When you take the time to write clear instructions, you increase the chances of helping your reader succeed. After getting such good results from your ideas, they will come back for more. Learn more in this latest guest post from Linda Dessau of Content Mastery Guide.
When you teach your blog readers how to do something, it demonstrates three very important qualities about you and your nutrition consulting practice:
- You want to help
- You can help
- There is more help where that came from
Unfortunately, confusing or poorly written instructions won’t convey any of that. The reader will fail to do whatever you’ve promised to teach them, or their cooking attempt will not turn out as hoped.
In either case, you will have turned away someone who could be a potential client or referral source.
Dianne Jacob is a food writer, speaker, and the author of Will Write for Food. Since she devotes an entire chapter to mastering the art of recipe writing (and also has an excellent chapter about food blogging), I interviewed her for more information about this topic:
Q: You describe recipe writing as “a form of systematic technical writing” and you admonish recipe writers for taking the easy way out with instructions like “Salt, to taste.” Why do you think people make such light of the process, and how is that a problem?
A: It drives me crazy! Our readers deserve more professionalism. They are not us and they do not know how much salt to add.
Just yesterday I was making dinner and the writer — a very prestigious one, I might add — wrote ”add the salt,” in the method. The amount in the ingredients list said 2 teaspoons, or to taste. Well, I was the middle of making the soup so there would be no point in tasting it! I think what she meant is that later, she asks you to taste the soup at the end and add more salt if it needs it. But it’s confusing.
For more on this issue, see
Q: You suggest listing ingredients in the order they will be used in the directions. Why is this so important?
The ingredients list and the method go together. Readers glance back and forth, so each should progress the same way, step by step through the recipe. It’s a dance.
Q: With the ability to update a blog post later, do you think there is less onus to test a recipe as thoroughly? How do you suggest bloggers update their recipes later?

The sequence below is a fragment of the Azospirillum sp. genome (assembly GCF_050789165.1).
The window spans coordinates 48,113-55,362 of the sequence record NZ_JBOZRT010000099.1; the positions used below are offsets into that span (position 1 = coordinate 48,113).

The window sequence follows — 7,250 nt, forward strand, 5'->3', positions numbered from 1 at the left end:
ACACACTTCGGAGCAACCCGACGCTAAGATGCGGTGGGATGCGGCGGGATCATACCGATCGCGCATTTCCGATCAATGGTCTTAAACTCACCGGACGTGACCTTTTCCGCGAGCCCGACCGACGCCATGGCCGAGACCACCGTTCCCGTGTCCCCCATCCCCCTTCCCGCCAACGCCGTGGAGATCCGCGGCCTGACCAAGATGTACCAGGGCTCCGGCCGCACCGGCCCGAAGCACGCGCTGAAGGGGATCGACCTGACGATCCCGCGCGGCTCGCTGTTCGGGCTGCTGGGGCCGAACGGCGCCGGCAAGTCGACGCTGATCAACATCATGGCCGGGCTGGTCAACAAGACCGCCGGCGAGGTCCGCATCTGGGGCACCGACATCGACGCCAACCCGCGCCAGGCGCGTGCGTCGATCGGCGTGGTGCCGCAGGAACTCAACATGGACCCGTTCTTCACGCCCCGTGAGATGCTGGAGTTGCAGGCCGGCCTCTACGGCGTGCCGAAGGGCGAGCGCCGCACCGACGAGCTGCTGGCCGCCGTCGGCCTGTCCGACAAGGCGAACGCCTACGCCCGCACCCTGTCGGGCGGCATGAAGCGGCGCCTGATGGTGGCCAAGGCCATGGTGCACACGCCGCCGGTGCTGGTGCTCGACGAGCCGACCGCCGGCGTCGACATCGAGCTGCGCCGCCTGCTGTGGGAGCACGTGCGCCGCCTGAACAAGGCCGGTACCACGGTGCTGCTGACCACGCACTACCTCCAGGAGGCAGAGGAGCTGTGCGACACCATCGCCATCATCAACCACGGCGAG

A: No. You still have to be as professional as possible. Bloggers who get lots of comments from readers about their recipes can see how to change them, but most bloggers don’t get much feedback beyond “looks delicious.” Another reason to go back and change them is to update them, which Google likes very much. It makes them come up higher in the search results.
Q: Why do some food bloggers use recipe plugins, and how are these useful?
A: Plugins [that format and display your recipes] make recipes more accessible in terms of search, which you definitely want. They also make it easier for readers to sync and save. Some plugins also generate nutritional data, or have a shopping list generator or other features.
Note from Linda: Here are a few plugins recommended by Food Bloggers of Canada.
5 tips for writing clear instructions in recipes and blog posts
- In how-to posts, limit each list item or sentence to one action; in recipes, however, Jacob recommends you group together similar actions, such as adding several ingredients to a soup before simmering.
- Use a numbered list if the number or order of steps is important; otherwise, use a bullet list.
- Give your readers an idea of how long each step might take.
- Separate any commentary about the topic so it’s not mixed in with the list of instructions – add it to the introduction or conclusion instead.
- Test your instructions thoroughly – walk through them several times from your reader’s perspective; if you can, find volunteer testers from your target market (give yourself a week or so to collect their feedback and revise your post).
When you take the time to write clear instructions, you increase the chances of helping your reader succeed. After getting such good results from your ideas, they will come back for more. And when they’re ready to seek help to go to the next level, they’ll have the confidence to choose you.
Linda Dessau is the founder of Content Mastery Guide, where she helps wellness clinics and their practitioners attract new clients with a great clinic blog. She provides blog writing, blog editing, blog training, and blog management, so you get all the benefits of blogging with none of the headaches.